Assessment of uncertainty

Uncertainty in parameter estimates was explored through the use of deterministic and probability sensitivity analyses. The deterministic sensitivity analysis included one-way, scenario and extreme values analysis. In addition, uncertainties around parameters considered to be key drivers of the cost-effectiveness of ERS were addressed simultaneously using probabilistic sensitivity analyses (PSA). The parameters that had different unit values in the 2 arms of the model (i.e. probability to be active and probability to get the disease conditions) were specified as incremental differences between the 2 arms and not absolute values. The intuition is that the distributions of these parameters may be correlated and hence representing them as absolute values may overestimate the uncertainty. The distributions and their respective calculation of alpha and beta calculations were based on [25]. In cases where there were no data on standard errors the standard approach of using 10% of mean estimates as standard error was followed [26] The data adopted in the probabilistic analysis are reported in Table 2.

Table 2. Probabilistic sensitivity analysis inputs

Subgroup analyses in individuals with pre-existing conditions

Sub-group analyses included an assessment of the cost effectiveness of ERS in sedentary 40-60 year olds individuals with a diagnosed condition known to benefit from physical activity. Obesity, hypertension and depression were identified as the three most common conditions reported with participation in ERS [14] and were included in the analysis.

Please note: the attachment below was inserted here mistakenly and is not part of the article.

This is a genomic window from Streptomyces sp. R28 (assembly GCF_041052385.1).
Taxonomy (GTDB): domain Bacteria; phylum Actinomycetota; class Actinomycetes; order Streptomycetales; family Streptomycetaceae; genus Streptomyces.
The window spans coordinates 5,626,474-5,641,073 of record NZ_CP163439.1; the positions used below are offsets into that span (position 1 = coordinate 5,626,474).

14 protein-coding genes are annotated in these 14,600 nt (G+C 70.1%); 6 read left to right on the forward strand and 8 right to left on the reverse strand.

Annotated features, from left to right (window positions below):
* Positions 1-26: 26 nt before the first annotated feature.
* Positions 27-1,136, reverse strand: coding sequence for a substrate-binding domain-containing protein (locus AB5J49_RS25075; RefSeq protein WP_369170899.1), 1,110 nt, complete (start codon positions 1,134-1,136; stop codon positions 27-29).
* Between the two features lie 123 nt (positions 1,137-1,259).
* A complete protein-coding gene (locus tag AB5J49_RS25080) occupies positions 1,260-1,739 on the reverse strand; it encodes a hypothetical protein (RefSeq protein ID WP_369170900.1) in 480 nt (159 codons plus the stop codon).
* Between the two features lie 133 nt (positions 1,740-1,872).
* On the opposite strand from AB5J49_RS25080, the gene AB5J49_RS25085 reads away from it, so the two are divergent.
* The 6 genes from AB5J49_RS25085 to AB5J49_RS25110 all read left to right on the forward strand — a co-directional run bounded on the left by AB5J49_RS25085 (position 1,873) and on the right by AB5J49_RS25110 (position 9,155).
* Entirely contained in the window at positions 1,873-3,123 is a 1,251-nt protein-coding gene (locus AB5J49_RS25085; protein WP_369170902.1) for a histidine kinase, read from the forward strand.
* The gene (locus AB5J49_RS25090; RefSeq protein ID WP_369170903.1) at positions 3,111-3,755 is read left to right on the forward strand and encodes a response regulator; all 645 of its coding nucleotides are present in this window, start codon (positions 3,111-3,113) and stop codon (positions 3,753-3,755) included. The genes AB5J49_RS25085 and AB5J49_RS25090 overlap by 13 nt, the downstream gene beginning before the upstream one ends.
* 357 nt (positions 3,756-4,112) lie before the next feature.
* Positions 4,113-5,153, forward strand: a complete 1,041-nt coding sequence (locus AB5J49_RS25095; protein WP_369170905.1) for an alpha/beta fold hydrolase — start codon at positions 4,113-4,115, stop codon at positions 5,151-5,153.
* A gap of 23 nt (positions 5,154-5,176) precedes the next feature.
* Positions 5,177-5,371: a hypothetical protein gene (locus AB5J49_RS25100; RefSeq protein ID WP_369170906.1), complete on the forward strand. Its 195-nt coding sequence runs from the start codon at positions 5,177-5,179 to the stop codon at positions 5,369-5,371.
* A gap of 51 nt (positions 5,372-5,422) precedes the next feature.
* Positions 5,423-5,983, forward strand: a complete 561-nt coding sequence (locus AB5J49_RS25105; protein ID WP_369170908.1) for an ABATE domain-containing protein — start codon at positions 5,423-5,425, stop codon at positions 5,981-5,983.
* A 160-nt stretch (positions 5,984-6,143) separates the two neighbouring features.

Model validation

Two main procedures involving internal validation and peer review were employed to check the validity of the model [27]. The former consisted of simulating a series of changes in the input values that are likely to vary the results of the model with checks to see that the impacts on the results are expected. For example, setting all QALY parameters to zero, and checking if the output of the QALYs in each arm is zero. In addition to this, the model was replicated and compared using TreeAge and excel software, and subject to a process of internal peer review, including consistency checks, across the research team. The validation process included peer review by a modeller, unrelated to the research team, who understood the complexities of the model and who was able to scrutinise the spreadsheet of the model and the formulae behind it.